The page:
Georgia’s public school system is failing many of our children, and it seems everybody has an opinion in regard to what needs to happen. But one truism has become apparent: More money is not the solution.
Nationally, spending on public education in constant dollars has nearly tripled since 1970, and the expenditures per student have doubled from $4,500 per student per year in 1970 to almost $11,000 today. During this same time period, the National Average for Educational Progress (NAEP) scores for 17-year-olds have remained essentially unchanged. Americans spend more money per-student than any other nation in the world while only performing in the middle-to-back of the pack among developed countries.
While an increase in spending has not yielded higher achievement scores among U.S. students, it has been successful in accomplishing one thing: increasing the size of school administration. Since 1950, the overall number of school administrators in the U.S. has risen by a staggering 702 percent, while the number of teachers has only grown by 252 percent, and the number of students has increased by only 96 percent. For all this growth in school administration and faculty, the outcomes in student achievement have been disappointing.
The same can be said for Georgia. Spending on public education increased drastically from $5.6 billion in 1993 to $17.4 billion in 2012, yielding an improved student-teacher ratio during this time period (16.7 in 1993 to 15.6 in 2012). Yet despite all this spending and having more teachers and smaller classroom sizes, NAEP scores for eighth grade students in Georgia remained virtually the same. Similarly, the high school graduation rate did not improve significantly during this time period, going from 67.6 percent in 1996 to 71.5 percent in 2012, while hitting a low of 60.8 percent in 2002.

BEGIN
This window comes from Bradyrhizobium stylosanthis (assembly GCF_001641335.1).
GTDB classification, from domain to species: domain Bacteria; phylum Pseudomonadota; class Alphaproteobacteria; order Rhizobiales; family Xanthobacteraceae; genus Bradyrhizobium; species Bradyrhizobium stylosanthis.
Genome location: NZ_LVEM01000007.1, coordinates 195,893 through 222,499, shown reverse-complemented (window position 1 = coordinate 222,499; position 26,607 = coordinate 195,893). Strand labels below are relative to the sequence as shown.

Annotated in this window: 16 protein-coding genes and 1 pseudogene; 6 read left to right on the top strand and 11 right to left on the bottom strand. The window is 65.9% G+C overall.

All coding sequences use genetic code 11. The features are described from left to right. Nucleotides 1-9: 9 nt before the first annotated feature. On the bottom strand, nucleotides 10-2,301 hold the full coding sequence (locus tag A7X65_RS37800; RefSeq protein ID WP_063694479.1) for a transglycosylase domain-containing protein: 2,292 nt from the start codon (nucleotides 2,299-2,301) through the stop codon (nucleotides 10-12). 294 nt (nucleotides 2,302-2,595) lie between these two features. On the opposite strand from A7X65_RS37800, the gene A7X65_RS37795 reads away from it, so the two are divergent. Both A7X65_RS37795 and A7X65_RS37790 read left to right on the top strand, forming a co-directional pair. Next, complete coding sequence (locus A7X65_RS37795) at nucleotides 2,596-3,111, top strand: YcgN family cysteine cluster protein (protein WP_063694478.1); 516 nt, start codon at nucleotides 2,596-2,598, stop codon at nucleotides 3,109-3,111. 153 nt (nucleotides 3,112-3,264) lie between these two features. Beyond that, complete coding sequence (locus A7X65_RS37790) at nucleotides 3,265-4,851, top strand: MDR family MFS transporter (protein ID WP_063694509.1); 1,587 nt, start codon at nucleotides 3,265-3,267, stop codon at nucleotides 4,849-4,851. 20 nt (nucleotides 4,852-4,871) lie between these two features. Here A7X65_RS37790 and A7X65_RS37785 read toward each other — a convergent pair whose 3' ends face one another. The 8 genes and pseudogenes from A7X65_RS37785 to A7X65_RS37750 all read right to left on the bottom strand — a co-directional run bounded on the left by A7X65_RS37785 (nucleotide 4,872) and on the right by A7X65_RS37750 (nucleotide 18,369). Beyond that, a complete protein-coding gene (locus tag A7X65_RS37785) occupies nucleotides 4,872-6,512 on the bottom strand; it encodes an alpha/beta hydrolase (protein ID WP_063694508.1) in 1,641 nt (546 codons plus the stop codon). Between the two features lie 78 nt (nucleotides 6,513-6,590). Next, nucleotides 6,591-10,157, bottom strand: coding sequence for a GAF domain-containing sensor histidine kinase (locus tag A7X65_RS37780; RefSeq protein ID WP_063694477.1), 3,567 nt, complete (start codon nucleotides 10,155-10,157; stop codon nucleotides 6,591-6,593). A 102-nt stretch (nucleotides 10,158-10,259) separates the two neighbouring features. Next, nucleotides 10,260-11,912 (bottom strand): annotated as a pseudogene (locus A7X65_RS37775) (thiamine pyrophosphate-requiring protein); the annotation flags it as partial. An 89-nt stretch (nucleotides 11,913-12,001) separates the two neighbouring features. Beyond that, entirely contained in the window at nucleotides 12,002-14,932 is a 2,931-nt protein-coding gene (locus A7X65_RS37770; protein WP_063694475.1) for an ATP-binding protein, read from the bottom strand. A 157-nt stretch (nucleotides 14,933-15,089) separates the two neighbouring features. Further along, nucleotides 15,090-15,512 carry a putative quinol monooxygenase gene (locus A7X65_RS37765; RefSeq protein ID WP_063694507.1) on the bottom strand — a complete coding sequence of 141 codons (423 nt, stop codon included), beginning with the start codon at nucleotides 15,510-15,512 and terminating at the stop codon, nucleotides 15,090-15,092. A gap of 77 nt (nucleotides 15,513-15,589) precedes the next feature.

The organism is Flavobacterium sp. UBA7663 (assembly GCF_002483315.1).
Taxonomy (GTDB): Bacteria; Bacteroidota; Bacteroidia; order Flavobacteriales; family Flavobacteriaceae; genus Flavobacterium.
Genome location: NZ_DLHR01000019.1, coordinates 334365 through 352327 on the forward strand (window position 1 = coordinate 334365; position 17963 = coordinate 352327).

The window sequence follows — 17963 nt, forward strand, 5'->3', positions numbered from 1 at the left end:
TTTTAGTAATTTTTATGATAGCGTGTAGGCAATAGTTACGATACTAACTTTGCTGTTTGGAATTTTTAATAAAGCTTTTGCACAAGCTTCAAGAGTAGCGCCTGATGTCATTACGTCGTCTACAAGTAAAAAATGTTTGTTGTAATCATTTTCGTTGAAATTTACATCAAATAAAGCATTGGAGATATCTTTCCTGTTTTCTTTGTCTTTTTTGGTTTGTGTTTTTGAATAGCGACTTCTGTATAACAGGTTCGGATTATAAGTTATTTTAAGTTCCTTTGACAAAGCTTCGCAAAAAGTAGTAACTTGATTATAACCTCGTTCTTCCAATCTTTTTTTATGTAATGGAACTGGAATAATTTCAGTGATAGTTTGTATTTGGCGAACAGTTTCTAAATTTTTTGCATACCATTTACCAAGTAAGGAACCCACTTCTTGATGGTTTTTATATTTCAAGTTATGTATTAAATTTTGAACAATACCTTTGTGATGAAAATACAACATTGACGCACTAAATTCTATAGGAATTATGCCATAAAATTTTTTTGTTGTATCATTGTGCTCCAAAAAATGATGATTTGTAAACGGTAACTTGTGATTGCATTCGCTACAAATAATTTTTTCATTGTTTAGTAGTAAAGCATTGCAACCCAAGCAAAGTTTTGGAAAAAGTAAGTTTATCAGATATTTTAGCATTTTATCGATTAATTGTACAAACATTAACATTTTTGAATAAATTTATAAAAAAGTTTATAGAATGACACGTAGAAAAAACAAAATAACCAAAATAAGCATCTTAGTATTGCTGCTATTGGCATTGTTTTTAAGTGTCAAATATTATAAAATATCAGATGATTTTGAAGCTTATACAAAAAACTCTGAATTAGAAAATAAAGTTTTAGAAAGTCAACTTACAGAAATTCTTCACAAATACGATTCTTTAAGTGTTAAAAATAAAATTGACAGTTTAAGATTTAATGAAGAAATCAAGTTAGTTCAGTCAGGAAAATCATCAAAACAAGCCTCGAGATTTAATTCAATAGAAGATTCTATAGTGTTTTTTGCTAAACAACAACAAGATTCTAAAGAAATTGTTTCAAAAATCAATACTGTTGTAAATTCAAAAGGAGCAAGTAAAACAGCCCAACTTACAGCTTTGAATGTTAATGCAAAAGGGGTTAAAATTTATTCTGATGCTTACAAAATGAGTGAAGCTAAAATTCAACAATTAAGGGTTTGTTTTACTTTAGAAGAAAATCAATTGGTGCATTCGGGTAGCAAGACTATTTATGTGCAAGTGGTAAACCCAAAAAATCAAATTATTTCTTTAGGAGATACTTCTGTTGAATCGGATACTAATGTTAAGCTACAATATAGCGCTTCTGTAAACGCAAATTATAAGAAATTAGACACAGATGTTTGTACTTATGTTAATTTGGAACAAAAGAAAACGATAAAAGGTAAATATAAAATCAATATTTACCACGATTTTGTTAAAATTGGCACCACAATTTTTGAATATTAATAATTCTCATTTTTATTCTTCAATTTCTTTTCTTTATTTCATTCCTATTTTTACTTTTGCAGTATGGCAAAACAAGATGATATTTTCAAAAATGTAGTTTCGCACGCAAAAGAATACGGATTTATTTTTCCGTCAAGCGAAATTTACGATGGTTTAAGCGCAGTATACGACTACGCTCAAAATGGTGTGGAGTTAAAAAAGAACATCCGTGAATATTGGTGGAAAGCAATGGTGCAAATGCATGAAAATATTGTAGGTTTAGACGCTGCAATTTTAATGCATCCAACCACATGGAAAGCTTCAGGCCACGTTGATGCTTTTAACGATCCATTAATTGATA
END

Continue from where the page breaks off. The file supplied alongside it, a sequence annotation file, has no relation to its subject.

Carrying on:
Both in Georgia and nationally we continue to operate under the assumption that more money and more staff will solve the problem of a failing educational system. However, statistic after statistic indicates that pouring more money into Georgia’s failing public school system will not provide any substantial improvement, especially for Georgia’s most vulnerable children. There have, and continue to be, serious and well-intentioned efforts to reform the system. But because these reforms only provide minor changes to the system without seeking to change the way the system is organized, they limit themselves to minor improvements in standardized test scores.
In order to improve the educational opportunities we give Georgia’s children and ensure that the money spent on public education is not wasted on poor results, Georgia needs a new and innovative approach to education – an approach that gives parents the power to see their children succeed in education and in life. We need quality instruction that meets the needs of an enormously diverse group of students in a broad range of circumstances.
This just might be the power that newly proposed Education Savings Accounts offer.
 McShane, Michael. How America’s Education System Fails to Live Up to Its Promises (Washington, DC: AEI Press, 2015).